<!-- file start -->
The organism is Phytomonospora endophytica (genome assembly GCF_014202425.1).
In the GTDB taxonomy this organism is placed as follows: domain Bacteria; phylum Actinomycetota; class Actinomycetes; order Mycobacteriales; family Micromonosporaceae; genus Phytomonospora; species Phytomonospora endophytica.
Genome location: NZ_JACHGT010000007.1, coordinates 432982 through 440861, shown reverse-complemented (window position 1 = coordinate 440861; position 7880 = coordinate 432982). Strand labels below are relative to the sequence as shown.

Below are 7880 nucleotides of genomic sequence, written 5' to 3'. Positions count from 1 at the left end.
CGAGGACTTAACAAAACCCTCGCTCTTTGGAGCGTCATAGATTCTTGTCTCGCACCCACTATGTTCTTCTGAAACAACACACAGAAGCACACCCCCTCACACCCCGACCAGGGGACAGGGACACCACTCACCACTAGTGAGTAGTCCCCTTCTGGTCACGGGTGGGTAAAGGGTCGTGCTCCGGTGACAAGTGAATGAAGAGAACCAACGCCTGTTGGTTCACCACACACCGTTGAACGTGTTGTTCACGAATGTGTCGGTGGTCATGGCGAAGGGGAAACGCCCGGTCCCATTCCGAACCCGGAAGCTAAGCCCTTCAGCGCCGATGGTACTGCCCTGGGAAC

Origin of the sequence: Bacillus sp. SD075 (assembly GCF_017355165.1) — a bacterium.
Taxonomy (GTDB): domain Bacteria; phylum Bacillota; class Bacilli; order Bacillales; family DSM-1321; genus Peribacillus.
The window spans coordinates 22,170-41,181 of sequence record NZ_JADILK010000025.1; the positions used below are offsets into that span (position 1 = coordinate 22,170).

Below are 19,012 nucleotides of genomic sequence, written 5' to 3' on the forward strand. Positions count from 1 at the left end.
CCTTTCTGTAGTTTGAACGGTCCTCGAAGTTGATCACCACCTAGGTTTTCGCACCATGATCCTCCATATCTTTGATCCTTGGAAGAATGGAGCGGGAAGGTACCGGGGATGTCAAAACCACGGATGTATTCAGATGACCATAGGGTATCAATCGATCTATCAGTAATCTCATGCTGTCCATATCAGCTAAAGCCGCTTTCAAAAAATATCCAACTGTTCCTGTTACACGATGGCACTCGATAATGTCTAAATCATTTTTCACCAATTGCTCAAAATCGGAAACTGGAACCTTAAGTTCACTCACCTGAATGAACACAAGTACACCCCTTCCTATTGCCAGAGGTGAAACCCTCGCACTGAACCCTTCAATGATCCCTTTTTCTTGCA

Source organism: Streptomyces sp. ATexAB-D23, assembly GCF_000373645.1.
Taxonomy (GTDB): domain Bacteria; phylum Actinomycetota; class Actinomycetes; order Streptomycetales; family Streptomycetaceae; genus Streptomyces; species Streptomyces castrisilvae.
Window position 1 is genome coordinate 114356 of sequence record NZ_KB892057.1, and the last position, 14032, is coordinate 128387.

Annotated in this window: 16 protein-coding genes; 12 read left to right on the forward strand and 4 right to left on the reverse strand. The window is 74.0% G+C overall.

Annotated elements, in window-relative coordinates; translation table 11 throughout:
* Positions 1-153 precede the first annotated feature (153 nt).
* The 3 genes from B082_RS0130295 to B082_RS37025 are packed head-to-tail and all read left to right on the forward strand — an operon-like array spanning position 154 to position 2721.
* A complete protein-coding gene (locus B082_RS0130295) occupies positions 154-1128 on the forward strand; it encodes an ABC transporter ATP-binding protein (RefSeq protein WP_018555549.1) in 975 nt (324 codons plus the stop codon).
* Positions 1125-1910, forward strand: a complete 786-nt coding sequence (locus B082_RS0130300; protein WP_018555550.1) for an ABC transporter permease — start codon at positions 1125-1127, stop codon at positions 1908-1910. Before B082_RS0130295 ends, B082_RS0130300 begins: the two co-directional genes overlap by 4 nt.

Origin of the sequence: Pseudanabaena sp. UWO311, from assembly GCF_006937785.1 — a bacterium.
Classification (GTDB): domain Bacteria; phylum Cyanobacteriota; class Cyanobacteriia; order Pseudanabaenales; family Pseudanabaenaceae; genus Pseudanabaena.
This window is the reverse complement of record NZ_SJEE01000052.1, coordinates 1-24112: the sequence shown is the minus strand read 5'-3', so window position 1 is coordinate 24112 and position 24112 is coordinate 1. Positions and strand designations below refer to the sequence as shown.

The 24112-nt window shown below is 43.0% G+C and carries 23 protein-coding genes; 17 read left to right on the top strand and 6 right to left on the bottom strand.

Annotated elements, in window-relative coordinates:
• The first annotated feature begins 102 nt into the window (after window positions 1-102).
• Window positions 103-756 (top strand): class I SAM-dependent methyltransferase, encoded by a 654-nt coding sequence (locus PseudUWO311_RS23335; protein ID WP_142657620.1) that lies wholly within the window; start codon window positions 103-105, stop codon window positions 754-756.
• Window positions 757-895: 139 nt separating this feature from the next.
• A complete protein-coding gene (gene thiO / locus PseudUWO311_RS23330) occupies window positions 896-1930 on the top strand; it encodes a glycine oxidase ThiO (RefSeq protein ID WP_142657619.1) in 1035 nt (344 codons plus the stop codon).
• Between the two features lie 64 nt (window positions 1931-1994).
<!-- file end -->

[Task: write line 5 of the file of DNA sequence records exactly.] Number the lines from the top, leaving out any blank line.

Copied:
CGAGGACTTAACAAAACCCTCGCTCTTTGGAGCGTCATAGATTCTTGTCTCGCACCCACTATGTTCTTCTGAAACAACACACAGAAGCACACCCCCTCACACCCCGACCAGGGGACAGGGACACCACTCACCACTAGTGAGTAGTCCCCTTCTGGTCACGGGTGGGTAAAGGGTCGTGCTCCGGTGACAAGTGAATGAAGAGAACCAACGCCTGTTGGTTCACCACACACCGTTGAACGTGTTGTTCACGAATGTGTCGGTGGTCATGGCGAAGGGGAAACGCCCGGTCCCATTCCGAACCCGGAAGCTAAGCCCTTCAGCGCCGATGGTACTGCCCTGGGAAC